Again, I did love this book and it was well worth the read. I look forward to any more in this series!

Holly xx

Holiday Haul!

Basically, I have no self-control and a bunch of book shop gift vouchers left over from Christmas, so I came home with a much heavier case than when I went. Whilst I was away, I picked up quite a few books…

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I’m actually already part way through one of them, and so far I am really enjoying it. The others are by recommendation or because I loved the cover.

Here we go!

Plague by Michael Grant
Series: Gone series
Obtained: Bought from Oxfam (charity shop that specializes in books)
Genre: Sci-Fi dystopia
Right, so technically this one is cheating because I’ve already read it, but I’ve been looking for my own copy of this book for AGES. I read the series a couple of years ago by borrowing from the school library, but since then I’ve been collecting the set for myself by finding them in charity shops for £2 each. This holiday, I finally found Plague, my favourite book in the series, and the last one I need!!

Kid Got Shot by Simon Mason
Series: The Garvie Smith Mysteries
Obtained: Bought from Waterstones
Genre: Crime/Mystery
I loved Running Girl when I read it and so far I am loving the sequel. Garvie remains as sarcastic as ever and already I’m caught up in the twists and turns of the mystery.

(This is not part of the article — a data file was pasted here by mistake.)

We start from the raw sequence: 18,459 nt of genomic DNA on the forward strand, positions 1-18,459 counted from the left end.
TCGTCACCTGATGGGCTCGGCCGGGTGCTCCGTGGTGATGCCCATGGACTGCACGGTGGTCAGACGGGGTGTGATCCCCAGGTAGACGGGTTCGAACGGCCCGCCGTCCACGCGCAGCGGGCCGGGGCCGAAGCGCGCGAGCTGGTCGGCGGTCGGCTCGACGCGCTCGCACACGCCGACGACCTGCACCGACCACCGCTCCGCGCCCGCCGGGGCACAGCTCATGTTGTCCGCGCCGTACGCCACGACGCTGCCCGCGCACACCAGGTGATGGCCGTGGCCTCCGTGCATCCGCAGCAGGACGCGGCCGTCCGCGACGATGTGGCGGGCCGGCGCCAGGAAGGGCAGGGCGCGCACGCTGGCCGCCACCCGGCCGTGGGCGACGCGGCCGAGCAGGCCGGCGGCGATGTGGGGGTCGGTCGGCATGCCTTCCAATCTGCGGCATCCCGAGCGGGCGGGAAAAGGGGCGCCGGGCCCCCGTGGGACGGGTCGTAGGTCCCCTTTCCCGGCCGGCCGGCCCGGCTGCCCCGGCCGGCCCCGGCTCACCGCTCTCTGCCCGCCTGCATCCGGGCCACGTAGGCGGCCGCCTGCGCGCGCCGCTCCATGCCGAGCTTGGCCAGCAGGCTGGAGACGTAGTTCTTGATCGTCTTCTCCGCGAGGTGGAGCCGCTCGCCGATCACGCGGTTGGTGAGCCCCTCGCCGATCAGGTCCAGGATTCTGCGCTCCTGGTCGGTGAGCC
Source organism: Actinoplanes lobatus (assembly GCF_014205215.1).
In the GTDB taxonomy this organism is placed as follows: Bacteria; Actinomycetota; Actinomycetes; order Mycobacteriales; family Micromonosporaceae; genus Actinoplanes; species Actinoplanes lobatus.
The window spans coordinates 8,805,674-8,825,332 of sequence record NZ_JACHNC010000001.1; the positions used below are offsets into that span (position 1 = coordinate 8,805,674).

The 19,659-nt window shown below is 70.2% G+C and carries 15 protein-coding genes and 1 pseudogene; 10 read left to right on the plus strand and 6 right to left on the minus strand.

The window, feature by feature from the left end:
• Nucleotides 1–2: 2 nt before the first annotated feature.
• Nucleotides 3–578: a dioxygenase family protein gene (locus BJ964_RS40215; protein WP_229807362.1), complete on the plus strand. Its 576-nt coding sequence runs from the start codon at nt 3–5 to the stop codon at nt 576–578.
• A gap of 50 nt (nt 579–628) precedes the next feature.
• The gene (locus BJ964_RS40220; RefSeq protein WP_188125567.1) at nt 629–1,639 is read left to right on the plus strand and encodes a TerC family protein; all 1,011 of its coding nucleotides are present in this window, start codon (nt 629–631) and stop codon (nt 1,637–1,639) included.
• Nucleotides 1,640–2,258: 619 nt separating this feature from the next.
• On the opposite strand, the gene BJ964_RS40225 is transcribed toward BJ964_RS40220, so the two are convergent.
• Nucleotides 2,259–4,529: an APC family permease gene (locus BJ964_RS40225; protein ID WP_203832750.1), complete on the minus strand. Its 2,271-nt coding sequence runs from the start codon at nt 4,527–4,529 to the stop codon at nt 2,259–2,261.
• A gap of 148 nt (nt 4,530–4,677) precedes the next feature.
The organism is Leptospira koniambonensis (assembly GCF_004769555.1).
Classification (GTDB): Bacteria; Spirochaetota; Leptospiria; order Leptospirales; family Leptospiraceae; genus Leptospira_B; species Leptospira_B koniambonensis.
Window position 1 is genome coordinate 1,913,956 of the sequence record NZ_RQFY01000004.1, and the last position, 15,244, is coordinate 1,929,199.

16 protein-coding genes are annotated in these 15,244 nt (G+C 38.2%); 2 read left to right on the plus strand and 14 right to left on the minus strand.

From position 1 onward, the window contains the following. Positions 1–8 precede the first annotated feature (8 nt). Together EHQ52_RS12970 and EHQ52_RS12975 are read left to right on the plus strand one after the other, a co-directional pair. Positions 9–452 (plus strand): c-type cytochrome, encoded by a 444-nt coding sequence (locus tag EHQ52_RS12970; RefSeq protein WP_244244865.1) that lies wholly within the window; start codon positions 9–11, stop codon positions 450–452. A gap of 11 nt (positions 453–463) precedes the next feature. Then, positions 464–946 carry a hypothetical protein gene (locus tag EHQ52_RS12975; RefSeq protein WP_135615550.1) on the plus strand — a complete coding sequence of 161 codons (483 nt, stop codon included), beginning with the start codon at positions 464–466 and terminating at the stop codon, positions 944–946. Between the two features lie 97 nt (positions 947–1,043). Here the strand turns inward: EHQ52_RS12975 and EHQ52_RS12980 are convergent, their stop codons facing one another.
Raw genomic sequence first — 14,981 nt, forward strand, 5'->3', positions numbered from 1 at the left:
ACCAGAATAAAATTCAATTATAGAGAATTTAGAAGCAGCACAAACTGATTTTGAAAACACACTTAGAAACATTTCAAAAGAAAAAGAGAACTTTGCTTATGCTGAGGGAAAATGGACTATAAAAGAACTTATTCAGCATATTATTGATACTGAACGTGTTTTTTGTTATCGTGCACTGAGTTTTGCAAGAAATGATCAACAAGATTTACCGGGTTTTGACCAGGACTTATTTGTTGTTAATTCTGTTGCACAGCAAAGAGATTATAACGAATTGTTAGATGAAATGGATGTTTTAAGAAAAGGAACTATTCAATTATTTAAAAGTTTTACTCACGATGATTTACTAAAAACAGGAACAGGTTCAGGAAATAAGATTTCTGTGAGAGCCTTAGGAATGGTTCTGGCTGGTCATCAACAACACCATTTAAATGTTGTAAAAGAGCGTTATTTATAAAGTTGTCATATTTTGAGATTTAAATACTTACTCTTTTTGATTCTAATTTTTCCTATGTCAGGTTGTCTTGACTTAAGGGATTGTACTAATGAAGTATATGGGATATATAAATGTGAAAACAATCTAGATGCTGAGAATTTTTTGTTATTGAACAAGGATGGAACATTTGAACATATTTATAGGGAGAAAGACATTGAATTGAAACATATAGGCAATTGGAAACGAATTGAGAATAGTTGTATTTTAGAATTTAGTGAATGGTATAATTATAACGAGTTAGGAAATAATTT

Geekerella by Ashley Poston
Series: None
Obtained: Bought from Waterstones
Genre: Romance/Contemporary
I am so excited to read this one. Again, I’m a sucker for a good retelling and even if Cinderella isn’t one of my all time favourites, I still love reading something with a bit of magic. The fact that it’s nerd-based is just an added bonus.

The House of Mountfathom by Nigel McDowell
Series: None
Obtained: Bought from Waterstones
Genre: Fantasy
…so maybe I picked this one up because of the cover. It reminds me strangely of The Lie Tree (which I am yet to read) and The Grimm Legacy (which I love). Hopefully the story is as good as the cover!

Birdsong by Sebastian Faulks
Series: None
Obtained: Bought from an independent book store
Genre: Historical, WW1
My Lit teacher goes on about this book and how it links to the texts I’m studying, which got me curious. I’ll admit, this isn’t my usual choice, but I do enjoy a historical novel now and then.

A Quiet Kind of Thunder by Sara Barnard
Series: None
Obtained: Bought from Waterstones
Genre: Contemporary
Again, wanted to read this one for a long time, it seems like a light-hearted enough book so I’m looking forward to it. I adore the fact that it has the sign language alphabet on the inside of the cover (and counting to ten in the back) and it looks like such a sweet read.

I reckon Kid Got Shot and Geekerella will be read quite quickly – the others, I’m not so sure about, but hopefully once my exams are over (under a month now! Eek!) I can power through them.

That’s all for now!

Holly xx